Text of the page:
A maze quilt

It’s not often I think of my own designs for a quilt. I do tried-and-true traditional designs, or I find a photo of a quilt someone has done, figure out the dimensions for myself, and recreate it the way I want to.

I was wandering through Pinterest posts today and the thought hit me – I want to do a child’s quilt that ends up looking like a maze. A real one that the child can trace with her finger and find the prize at the end.

I started my Google image search for the maze design I will use, and found a few possibilities. What I love about the internet is that I can usually find what I’m looking for. These will be good places to begin to design from.

Stay tuned! At some point I’ll be posting photos of the one I have completed!

(more posts about the maze quilt HERE and HERE)

Barn Quilt – first block done

Thanks to a reader’s comment, I found some motivation to work on the barn quilt.

Barn Quilt - first block done

first block done

I took plenty of pictures to show you how I go about interpreting a photo or painting into a quilt block. Some of it is pieced, and some of it is appliqued. I’ve been enjoying the process of collecting fabrics, 1/4 to 1/2 yard at a time, so I have plenty of textures, shades, and colors to choose from. I keep them in a zippered plastic bag that some bedding came in. I find them very handy for keeping a project together.

I found a photo of a painting of a barn online, and printed it. I’m sorry I don’t have the reference for anyone, but if you recognize it I will surely correct that omission.

As I mentioned in a post last winter, I taped the printed page to a window, right side to glass, and drew basic outlines on the back side with a sharpie. I do this because I am not trained in art, and cannot see the shapes unless I do.

I laid out my fabrics and chose the ones I would use for this block.

Then I looked at the photo and realized I had approximately 1/3 sky, 1/3 other, and 1/3 grass foreground. I used a plain muslin for the center part, which will be covered by barn and trees. I used strips as wide as my block would end up to be, and sewed 1/4 inch seams.

Then I chose the tree fabrics and cut rough outlines. I knew that part would be covered by the barn. I goofed a little bit, but it’s easy to change or adjust. I used a bit of the darkest green to make a treetop peeking out over the closer (lighter) trees at the left.

I sewed the edges of the tree pieces with a narrow, short zigzag stitch, not quite as small as a satin stitch. Just enough to keep the edges from fraying, but not so that I  spend hours sewing small pieces. I didn’t use interfacing on the back, but you may want to. If your zigzag stitch is small enough, it’ll pucker the fabric and interfacing will help stop that. You can also use a double fusible web to fuse your pieces together before you sew. I pinned in place, held my breath, bit my lip, and did just fine.

I edged the barn pieces (and part of the roof) in white to mimic the white painted edges shown in the picture.

I added barn door and windows with white thread. I could do more with the trees, but I’m going more for representational on the other parts, and sticking to details on the barns.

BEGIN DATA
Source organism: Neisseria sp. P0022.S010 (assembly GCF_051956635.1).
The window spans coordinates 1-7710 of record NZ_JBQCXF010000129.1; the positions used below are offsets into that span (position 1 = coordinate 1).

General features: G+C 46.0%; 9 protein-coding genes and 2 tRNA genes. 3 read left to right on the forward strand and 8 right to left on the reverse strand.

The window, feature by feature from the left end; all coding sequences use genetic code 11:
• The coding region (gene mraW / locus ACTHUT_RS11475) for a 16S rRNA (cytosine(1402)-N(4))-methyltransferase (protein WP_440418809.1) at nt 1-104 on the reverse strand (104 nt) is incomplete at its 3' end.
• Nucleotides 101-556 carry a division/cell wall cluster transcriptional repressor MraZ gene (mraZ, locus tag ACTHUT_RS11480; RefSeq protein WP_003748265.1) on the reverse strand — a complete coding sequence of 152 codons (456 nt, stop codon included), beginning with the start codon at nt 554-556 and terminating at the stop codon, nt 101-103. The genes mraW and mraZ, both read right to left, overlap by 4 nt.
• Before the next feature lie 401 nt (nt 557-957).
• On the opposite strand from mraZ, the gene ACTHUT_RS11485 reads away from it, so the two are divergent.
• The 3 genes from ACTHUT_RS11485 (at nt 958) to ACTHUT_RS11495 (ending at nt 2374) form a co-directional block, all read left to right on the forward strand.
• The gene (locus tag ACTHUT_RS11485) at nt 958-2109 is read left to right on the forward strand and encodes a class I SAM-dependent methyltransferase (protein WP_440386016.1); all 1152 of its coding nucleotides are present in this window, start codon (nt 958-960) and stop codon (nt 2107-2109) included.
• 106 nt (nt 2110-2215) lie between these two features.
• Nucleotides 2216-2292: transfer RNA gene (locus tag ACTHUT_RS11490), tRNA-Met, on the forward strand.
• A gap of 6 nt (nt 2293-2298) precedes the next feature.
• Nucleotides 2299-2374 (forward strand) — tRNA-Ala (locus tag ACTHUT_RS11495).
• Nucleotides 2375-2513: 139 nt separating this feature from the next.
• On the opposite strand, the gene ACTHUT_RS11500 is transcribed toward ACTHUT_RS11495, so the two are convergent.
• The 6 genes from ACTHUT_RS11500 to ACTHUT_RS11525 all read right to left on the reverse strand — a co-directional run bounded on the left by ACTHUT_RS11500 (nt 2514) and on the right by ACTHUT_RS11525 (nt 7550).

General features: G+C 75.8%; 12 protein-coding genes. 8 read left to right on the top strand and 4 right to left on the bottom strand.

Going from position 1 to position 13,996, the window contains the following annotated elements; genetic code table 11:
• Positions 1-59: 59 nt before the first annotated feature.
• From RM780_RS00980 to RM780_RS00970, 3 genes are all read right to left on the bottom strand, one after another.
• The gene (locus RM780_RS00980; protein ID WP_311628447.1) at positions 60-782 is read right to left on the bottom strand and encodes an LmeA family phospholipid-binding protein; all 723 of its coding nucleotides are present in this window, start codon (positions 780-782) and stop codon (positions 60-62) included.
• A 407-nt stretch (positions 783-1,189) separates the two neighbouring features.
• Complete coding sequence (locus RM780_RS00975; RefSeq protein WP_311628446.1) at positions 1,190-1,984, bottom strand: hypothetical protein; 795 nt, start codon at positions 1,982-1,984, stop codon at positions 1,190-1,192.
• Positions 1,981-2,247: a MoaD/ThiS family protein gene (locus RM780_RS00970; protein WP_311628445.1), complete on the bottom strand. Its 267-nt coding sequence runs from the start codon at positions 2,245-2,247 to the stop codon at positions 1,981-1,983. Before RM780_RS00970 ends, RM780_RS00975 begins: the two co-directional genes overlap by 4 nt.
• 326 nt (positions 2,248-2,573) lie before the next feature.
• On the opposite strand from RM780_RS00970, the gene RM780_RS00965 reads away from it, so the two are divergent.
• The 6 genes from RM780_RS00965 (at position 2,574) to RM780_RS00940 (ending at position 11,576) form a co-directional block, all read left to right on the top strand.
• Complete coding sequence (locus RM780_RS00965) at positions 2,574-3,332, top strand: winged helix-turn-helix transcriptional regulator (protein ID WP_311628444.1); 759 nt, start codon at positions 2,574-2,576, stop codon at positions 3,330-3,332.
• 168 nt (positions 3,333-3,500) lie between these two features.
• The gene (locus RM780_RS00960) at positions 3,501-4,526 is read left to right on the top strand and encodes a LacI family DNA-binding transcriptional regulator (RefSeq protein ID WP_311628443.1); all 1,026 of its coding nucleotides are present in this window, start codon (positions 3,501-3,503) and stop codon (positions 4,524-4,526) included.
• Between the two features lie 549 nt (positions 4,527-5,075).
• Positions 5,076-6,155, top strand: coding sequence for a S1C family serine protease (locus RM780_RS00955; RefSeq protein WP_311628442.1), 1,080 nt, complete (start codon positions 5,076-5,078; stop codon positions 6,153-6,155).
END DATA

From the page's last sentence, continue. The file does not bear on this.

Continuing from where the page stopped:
One down, umpty-eleven to go.

Tutorial: Fabric covered photo album

Last summer I had picked up a photo album at a thrift store. I used the hard cover to make over into a book purse.

Seaside Date Evening Bag

Seaside Date Evening Bag

Now I find I have a need for a small photo album, so I remembered that I had kept the photo sleeves and decided to make a new hardcover for the album. It was very quick (about an hour) and pretty easy. In fact, no sewing needed!

Find a piece of cardboard larger than you need. In my case, 8.5×11 was plenty big enough. I wanted some overhang on 3 sides to protect the edges of the photos.

Trim the cardboard to the size you need. Center the photo sleeves and mark the two fold lines to form the spine.

Use something with your straight edge to score the two fold lines. I used a regular screwdriver. The scored lines will be on the outside of the folds.

Choose your fabric. Cut fusible interfacing the same size as your cardboard. Center it on your fabric and press, leaving a margin for turning under.

Use a craft or tacky glue, and first glue the spine, or narrow center portion of the cardboard to the back side of the fabric. Then, in turn, fold one cover and glue to fabric, then the other. It is important to fold as you glue, so that the book will tend to stay closed rather than try to flop open.

Squiggle some glue around the edges, eyeballing the distance that your fabric will turn under. First, fold the corners at an angle, as shown. Dab the corner fabric with more glue, and turn the rest of the fabric.

Choose your inner cover fabric. Measure just larger than the cardboard cover. Fuse with interfacing on the reverse side, interfacing being a little less than the size of the cardboard. Turn under raw edges.

Center the inner fabric to the inside of the album cover. First, glue the center (spine) portion, then fold and glue each end. Glue the spine of the photo sleeves and press to the spine of your cover. Finished!